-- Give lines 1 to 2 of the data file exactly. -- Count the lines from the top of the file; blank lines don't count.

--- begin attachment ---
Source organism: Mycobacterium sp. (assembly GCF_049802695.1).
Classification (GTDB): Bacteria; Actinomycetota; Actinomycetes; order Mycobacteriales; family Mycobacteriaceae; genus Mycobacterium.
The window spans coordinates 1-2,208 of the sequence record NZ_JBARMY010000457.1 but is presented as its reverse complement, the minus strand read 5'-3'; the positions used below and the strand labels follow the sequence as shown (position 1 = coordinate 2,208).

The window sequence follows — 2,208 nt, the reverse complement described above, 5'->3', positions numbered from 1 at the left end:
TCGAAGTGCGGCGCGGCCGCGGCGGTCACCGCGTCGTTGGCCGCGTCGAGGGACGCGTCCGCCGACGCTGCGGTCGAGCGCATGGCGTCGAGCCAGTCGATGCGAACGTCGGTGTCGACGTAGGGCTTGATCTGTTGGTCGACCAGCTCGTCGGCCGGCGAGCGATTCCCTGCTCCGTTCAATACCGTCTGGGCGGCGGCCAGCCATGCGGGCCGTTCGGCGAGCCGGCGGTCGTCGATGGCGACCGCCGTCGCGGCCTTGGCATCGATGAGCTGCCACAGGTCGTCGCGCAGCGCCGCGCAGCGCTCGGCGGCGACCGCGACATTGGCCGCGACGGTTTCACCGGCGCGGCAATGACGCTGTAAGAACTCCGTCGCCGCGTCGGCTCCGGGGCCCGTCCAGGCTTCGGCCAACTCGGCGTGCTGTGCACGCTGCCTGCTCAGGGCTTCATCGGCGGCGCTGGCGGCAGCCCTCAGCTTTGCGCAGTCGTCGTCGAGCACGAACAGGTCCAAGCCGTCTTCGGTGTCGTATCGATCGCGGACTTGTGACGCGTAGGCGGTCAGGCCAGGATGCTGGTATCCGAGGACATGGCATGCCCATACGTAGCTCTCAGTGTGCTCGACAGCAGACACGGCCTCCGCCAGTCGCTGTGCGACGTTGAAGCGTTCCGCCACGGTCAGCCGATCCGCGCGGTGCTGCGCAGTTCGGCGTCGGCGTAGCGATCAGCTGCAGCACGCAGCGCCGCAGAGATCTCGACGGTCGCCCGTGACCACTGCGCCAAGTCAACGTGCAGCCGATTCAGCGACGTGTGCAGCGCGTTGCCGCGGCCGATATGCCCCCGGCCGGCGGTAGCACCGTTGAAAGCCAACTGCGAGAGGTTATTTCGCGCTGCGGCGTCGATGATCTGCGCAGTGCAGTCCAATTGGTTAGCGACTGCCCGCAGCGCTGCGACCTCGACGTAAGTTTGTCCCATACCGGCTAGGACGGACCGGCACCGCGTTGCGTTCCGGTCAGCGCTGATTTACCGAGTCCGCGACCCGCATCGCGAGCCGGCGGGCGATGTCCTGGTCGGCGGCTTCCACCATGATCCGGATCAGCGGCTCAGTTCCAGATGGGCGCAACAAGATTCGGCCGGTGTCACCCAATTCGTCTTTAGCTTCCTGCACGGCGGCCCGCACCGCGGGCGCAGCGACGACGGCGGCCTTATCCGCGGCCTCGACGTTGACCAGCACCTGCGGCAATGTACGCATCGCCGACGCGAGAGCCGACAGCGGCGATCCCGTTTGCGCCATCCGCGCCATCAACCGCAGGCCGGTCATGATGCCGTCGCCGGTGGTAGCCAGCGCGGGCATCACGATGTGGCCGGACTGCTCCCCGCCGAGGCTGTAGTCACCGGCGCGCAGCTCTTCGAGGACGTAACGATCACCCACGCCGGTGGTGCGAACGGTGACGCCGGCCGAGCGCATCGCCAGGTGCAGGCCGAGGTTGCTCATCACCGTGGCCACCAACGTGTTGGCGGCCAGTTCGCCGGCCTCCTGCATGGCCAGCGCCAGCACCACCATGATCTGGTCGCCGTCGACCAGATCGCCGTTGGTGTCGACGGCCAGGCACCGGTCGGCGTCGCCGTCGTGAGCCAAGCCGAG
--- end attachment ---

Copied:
Source organism: Mycobacterium sp. (assembly GCF_049802695.1).
Classification (GTDB): Bacteria; Actinomycetota; Actinomycetes; order Mycobacteriales; family Mycobacteriaceae; genus Mycobacterium.